Otis Field – April 23, 1946

Otis Field, Massachusetts – April 23, 1946


SB2C Helldiver
U.S. Navy Photo

     At 4:36 p.m., on the afternoon of April 23, 1946, a navy SB2C Helldiver, (Bu. No. 85265), was coming in to land at Otis Field in Falmouth, Massachusetts, when the aircraft stalled on approach and crashed, ending up on its back and bursting into flames.  The pilot was rescued, but suffered severe burns and a lacerated scalp.   

     The pilot had come from the Quonset Point Naval Air Station in Rhode Island and was assigned to Fighter Bomber Squadron 18, (VB-18).

     There was nobody else aboard the aircraft at the time of the accident.

     Source: U. S. Navy accident report dated April 23, 1946.   

Otis Field – September 10, 1944

Otis Field, Falmouth, Massachusetts – September 10, 1944


U.S. Navy SBD Dauntless
U.S. Navy Photo.

     Just after 2 p.m. on September 10, 1944, a U. S. Navy SBD-5 Dauntless aircraft, (Bu. No. 54180), with two men aboard, took off from Otis Filed.  The pilot was a navy ensign.  The second man was Army Sergeant James Edwin Senter, (21 or 22). 

     The aircraft was seen to climb several hundred feet before it suddenly went into a downward spin to the left.  The pilot managed to jump clear of from an altitude of 500 feet, and his parachute opened just before he hit the ground.  Although injured, he would survive.

     Meanwhile the aircraft crashed just twenty feet away killing Sergeant Senter.

     Sergeant Senter is buried in St. Joseph’s Cemetery in Pittsfield, Massachusetts.  He enlisted in the army in 1940 at the age of 18.  To see a photo of his grave go to www.findagrave.com, Memorial #173920812.

     Source: U. S. Navy accident report dated September 10, 1944.

Atlantic Ocean – November 11, 1966

Atlantic Ocean – November 11, 1966


EC-121 Super Constellation
U.S. Air Force Photo

     On November 11, 1966, a U.S. Air Force EC-121-H “Warning Star” radar picket Constellation, (Ser. No. 55-5262), was on a mission about 125 miles east of Nantucket, Massachusetts, when it suffered a catastrophic event and crashed into the ocean.  The aircraft contained a crew of 19 men, all assigned to the 551st Airborne Early Warning & Control Wing stationed at Otis Air Force Base in Falmouth, Massachusetts.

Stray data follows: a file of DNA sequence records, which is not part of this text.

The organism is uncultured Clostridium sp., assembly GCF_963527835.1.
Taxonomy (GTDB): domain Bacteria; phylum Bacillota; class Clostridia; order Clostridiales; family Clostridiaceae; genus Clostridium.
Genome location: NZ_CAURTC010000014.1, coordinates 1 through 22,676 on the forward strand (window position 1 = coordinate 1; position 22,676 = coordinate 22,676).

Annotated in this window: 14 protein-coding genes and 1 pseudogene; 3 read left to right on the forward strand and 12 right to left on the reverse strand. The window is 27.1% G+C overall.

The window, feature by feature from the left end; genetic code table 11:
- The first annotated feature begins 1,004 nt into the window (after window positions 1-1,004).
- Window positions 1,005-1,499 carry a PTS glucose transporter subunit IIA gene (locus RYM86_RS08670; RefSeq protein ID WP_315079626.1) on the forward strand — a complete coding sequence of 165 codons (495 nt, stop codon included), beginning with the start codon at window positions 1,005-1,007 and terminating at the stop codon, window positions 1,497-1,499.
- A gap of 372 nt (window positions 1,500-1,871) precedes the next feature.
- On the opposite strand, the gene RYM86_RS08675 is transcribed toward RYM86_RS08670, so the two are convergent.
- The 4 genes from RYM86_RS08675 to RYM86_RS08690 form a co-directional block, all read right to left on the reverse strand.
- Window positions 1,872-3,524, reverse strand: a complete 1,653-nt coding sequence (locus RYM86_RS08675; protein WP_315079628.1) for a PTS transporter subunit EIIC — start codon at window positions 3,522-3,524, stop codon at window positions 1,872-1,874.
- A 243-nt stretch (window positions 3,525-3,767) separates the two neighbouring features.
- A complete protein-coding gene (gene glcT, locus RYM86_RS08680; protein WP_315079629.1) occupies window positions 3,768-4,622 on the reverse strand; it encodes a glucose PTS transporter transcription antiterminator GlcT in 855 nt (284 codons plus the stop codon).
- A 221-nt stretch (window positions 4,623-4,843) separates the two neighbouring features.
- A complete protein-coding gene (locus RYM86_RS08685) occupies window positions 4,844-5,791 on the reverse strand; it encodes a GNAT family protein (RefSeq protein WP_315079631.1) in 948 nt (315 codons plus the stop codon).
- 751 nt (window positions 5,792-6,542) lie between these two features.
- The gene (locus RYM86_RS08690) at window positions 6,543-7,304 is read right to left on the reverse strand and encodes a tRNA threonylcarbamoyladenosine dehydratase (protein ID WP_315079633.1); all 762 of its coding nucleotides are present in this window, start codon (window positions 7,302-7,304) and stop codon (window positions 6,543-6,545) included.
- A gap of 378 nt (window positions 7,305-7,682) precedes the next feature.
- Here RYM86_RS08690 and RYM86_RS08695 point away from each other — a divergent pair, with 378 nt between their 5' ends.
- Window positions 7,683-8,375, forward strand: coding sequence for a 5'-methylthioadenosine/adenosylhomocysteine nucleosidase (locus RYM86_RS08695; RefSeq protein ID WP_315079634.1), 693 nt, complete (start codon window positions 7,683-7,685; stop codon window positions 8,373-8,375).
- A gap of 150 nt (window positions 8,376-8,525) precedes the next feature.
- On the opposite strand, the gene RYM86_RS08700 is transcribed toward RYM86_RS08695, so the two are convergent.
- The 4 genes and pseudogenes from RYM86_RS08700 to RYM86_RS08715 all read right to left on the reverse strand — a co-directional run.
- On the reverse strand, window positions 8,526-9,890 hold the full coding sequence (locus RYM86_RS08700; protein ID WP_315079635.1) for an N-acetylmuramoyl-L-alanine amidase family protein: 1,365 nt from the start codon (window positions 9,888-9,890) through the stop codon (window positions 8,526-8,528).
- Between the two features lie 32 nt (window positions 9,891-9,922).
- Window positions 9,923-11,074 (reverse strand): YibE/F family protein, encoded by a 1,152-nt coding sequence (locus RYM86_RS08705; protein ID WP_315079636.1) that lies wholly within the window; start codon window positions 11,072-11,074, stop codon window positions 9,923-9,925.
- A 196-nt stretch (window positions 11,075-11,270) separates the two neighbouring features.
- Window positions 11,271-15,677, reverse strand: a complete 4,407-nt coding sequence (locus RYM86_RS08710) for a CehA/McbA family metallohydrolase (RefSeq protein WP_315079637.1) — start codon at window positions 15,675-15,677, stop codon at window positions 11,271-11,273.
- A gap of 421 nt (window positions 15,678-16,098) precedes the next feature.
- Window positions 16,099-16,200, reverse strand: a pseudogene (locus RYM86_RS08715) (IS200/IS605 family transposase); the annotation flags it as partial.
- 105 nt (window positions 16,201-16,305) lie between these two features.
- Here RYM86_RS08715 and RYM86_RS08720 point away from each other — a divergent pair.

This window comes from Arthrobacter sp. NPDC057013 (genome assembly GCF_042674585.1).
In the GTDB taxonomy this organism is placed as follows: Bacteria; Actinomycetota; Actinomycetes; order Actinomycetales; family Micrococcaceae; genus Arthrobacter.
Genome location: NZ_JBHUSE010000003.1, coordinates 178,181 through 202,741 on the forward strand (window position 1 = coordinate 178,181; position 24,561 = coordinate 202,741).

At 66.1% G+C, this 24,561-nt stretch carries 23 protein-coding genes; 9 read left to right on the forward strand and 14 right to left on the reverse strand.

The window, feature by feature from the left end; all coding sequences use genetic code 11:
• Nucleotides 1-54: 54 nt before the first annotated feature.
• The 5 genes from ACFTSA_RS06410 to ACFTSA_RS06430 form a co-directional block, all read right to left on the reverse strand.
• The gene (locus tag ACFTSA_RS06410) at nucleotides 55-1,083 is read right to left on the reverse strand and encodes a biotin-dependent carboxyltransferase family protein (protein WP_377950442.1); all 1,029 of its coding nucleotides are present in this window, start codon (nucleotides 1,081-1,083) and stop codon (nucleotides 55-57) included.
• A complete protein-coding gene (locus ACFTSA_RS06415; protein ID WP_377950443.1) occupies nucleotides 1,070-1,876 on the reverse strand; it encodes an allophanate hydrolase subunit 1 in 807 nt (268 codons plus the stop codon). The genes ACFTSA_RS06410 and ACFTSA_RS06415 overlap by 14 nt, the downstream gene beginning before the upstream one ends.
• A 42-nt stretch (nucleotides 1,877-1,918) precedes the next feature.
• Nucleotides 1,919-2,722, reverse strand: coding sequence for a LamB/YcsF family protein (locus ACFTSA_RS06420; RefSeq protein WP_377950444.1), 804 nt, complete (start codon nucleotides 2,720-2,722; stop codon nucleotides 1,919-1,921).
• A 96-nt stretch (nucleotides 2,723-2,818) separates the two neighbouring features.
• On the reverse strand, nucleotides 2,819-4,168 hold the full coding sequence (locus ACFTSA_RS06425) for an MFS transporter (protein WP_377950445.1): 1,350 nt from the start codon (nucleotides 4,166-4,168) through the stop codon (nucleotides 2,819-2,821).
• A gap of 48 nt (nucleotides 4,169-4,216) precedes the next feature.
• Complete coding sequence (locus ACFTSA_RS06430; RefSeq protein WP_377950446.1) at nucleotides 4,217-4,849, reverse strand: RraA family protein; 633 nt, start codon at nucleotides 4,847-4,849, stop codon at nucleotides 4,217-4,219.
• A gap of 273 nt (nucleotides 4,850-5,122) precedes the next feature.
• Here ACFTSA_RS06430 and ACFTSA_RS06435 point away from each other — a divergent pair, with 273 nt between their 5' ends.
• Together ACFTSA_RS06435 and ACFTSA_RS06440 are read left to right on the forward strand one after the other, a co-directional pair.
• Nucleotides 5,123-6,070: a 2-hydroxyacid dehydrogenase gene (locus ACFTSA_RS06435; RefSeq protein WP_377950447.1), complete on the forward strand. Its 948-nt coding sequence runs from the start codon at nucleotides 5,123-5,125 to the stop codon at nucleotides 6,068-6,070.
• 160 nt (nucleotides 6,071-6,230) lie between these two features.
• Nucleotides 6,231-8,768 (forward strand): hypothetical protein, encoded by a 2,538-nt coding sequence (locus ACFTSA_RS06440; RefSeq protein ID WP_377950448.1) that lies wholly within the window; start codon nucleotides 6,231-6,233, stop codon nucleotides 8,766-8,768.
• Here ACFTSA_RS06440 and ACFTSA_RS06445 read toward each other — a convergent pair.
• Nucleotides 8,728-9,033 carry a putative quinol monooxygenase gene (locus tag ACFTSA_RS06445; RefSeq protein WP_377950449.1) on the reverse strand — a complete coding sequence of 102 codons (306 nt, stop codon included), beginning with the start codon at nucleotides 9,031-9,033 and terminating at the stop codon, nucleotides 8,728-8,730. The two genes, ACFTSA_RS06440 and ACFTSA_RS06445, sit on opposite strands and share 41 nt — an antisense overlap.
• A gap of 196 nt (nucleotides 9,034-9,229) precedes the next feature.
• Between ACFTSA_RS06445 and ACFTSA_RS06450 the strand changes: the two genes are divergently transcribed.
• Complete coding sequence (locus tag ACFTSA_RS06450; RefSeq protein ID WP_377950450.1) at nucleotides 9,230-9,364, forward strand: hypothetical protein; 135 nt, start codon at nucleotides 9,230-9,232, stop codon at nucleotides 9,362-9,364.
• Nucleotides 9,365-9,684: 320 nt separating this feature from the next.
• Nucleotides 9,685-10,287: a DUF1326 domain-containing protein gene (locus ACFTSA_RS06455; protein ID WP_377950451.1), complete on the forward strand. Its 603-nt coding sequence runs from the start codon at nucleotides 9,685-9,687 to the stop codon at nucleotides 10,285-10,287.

The aircraft had departed from Otis at 12:35 a.m., and the last radio contact was made at 1:22 a.m.  The weather was said to be clear with ten miles of visibility.  At 1:30 a.m. the captain of a New Bedford fishing vessel reported seeing a large aircraft with a stream trailing behind it pass over his 70-foot boat, roll onto its back, and crash into the ocean where it exploded on impact.  He couldn’t be certain if the stream was due to an onboard fire or from a jet trail.   The New Bedford vessel as well as several others raced to the scene to look for survivors. 

     No distress call had been received from the aircraft. 

     A large scale search was conducted over the next few days during which debris from the aircraft was recovered, however there were no survivors.

     Wreckage of the aircraft was later recovered off the ocean floor in December of 1966, and serial numbers confirmed it to be the missing airplane.

     The only crew member identified in the press was the aircraft commander, Major Robert A. Baird.  To see a photograph of Major Baird, go to www.findagrave.com, Memorial #101715135.

     The names of the other 18 crewmen are unknown. 


     Cape Cod Standard Times, “Otis Base Radar Picket Plane Crashes, Explodes; 19 Crewmen Believed Dead”, November 12, 1966

     Cape Cod Standard Times, “Otis Sure Debris From Lost Plane”, November 13, 1966

     Boston Sunday Advertiser, “Piece Of Baggage From Radar Plane Identified”, November 13, 1966

     New London Day, “AF Abandons Search For Radar Plane”, November 14, 1966

     New London Day, “Missing Plane Found In Ocean”, December 22, 1966



Otis AFB – June 5, 1947

Otis Air Force Base – June 5, 1947

     On June 5, 1947, Ensign Orin William Ross, (24), was piloting a navy dive bomber making practice landings and take offs at Otis Air Force Base in Falmouth, Massachusetts.  While making a practice landing, the aircraft suddenly stalled and crashed onto the runway and exploded, killing Ensign Ross.  Ensign Ross was assigned to Carrier Squadron VA-17A stationed at Quonset Naval Air station in North Kingstown, Rhode Island. 

     The exact type of aircraft was not stated.

     Ensign Ross is buried in Bristow cemetery in Bristow, Oklahoma.  To see a photo of his grave go to www.findagrave.com, #25974219.

     Source: Cape Cod Standard Times, “Flyer Killed At Otis Field”, June 6, 1947, page 1

Falmouth, MA – August 17, 1945

Falmouth, Massachusetts – August 17, 1945 

     On August 17, 1945, Ensign Daniel Ware Goldman, 24, took off from Otis Field in Falmouth in a navy fighter aircraft.  He had no sooner had he taken off when he radioed that he needed to make an emergency landing.  His altitude at the time was about 200 feet, and when he turned to approach the runway his aircraft went into a dive and crashed into a wooded area about a mile from the field.  Ensign Goldman had no chance to bail out and was killed in the wreck.

    Ensign Goldman had been at Otis since May of 1945 training for carrier duty on the new aircraft carrier, U.S.S. Midway. His body was brought to Quonset Naval Air Station in North Kingstown, Rhode Island before being sent to Arlington National cemetery for burial.

     Update: May 17, 2018

     According to a Cape Cod Standard Times article, this accident occurred in the neighboring town of Mashpee.   


Falmouth Enterprise, ”Otis Field Flyer Dies In Crash”, August 24,1945

North Kingstown, Rhode Island, death records #45-78

Cape Cod Standard Times, “Otis Field Pilot Dies In Mashpee Crackup”, August 18, 1945, page 1.

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